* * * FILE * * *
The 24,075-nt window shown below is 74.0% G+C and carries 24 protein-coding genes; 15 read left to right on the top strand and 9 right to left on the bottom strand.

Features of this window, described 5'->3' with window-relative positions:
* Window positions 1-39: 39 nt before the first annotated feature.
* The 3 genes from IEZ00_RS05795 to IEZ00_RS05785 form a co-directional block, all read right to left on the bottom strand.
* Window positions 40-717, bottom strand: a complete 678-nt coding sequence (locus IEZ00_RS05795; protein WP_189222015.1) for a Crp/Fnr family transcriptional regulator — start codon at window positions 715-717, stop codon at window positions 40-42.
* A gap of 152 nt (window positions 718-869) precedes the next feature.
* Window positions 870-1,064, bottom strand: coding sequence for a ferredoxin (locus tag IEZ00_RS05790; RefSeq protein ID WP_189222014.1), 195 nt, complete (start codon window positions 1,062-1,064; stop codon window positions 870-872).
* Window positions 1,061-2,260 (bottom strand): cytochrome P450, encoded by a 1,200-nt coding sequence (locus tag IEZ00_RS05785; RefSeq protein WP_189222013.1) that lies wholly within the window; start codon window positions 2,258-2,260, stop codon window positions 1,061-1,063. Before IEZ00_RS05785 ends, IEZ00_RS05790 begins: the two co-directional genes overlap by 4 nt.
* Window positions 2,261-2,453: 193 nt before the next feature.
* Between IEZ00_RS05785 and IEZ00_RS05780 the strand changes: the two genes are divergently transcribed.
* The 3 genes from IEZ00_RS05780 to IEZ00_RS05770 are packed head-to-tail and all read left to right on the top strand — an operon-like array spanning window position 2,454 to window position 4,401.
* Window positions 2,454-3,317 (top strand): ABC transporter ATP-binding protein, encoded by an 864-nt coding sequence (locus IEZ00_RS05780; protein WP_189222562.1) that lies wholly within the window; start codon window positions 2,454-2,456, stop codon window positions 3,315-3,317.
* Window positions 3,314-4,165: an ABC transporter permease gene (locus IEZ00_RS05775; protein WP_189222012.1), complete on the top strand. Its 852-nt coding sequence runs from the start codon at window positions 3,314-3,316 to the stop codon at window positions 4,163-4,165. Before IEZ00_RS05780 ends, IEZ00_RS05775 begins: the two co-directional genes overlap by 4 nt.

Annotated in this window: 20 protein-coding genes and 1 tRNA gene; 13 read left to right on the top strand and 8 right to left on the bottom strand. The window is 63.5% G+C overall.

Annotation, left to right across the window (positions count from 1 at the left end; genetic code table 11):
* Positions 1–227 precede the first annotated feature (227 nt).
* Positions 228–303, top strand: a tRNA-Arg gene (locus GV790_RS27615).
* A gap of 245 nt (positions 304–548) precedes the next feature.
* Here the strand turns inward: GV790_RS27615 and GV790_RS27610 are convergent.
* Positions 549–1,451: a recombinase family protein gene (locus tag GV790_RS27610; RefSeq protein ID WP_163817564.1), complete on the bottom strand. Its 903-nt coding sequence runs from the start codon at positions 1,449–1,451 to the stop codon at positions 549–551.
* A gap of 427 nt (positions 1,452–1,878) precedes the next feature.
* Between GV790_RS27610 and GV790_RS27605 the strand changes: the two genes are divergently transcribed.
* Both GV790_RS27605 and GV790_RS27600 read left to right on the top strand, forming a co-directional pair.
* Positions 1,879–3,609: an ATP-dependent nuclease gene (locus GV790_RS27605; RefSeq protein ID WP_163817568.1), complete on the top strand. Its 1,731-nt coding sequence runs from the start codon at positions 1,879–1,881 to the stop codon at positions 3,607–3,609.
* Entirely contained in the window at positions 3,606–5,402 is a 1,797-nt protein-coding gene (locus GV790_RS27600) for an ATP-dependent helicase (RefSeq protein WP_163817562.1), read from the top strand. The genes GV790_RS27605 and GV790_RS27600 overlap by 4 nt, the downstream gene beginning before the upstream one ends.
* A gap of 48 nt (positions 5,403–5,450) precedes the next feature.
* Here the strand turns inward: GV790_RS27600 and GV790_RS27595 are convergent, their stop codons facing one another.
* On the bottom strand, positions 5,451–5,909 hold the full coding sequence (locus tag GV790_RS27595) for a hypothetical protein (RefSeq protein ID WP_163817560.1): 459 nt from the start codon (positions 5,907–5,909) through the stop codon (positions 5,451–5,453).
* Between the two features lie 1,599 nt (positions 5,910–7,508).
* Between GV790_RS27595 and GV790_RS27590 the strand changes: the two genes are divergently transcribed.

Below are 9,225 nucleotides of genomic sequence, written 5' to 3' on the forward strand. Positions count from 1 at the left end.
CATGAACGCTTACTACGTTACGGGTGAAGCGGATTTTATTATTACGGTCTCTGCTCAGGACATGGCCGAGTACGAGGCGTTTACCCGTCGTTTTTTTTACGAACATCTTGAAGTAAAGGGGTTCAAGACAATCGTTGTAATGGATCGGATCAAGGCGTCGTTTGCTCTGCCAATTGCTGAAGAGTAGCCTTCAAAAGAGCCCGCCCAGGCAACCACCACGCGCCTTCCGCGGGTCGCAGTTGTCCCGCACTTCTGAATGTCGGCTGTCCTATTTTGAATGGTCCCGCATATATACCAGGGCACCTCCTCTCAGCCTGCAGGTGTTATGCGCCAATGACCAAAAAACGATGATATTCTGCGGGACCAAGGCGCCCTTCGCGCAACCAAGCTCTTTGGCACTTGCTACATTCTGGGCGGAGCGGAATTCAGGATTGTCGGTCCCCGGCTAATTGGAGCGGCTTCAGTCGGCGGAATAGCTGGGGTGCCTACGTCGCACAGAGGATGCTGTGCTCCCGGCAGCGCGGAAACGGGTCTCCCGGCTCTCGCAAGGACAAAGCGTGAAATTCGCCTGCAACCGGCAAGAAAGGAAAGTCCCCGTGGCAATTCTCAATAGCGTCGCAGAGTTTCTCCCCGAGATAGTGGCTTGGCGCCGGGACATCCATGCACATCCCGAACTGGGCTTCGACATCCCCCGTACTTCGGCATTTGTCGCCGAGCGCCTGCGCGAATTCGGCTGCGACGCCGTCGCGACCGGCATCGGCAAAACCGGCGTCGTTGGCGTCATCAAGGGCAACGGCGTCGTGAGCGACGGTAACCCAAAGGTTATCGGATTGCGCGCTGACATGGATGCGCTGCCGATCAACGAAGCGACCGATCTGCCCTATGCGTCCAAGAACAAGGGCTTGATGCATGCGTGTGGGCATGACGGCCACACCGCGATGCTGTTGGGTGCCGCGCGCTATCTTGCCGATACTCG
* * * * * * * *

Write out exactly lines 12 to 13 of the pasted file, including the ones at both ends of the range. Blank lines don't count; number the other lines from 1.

* Window positions 2,454-3,317 (top strand): ABC transporter ATP-binding protein, encoded by an 864-nt coding sequence (locus IEZ00_RS05780; protein WP_189222562.1) that lies wholly within the window; start codon window positions 2,454-2,456, stop codon window positions 3,315-3,317.
* Window positions 3,314-4,165: an ABC transporter permease gene (locus IEZ00_RS05775; protein WP_189222012.1), complete on the top strand. Its 852-nt coding sequence runs from the start codon at window positions 3,314-3,316 to the stop codon at window positions 4,163-4,165. Before IEZ00_RS05780 ends, IEZ00_RS05775 begins: the two co-directional genes overlap by 4 nt.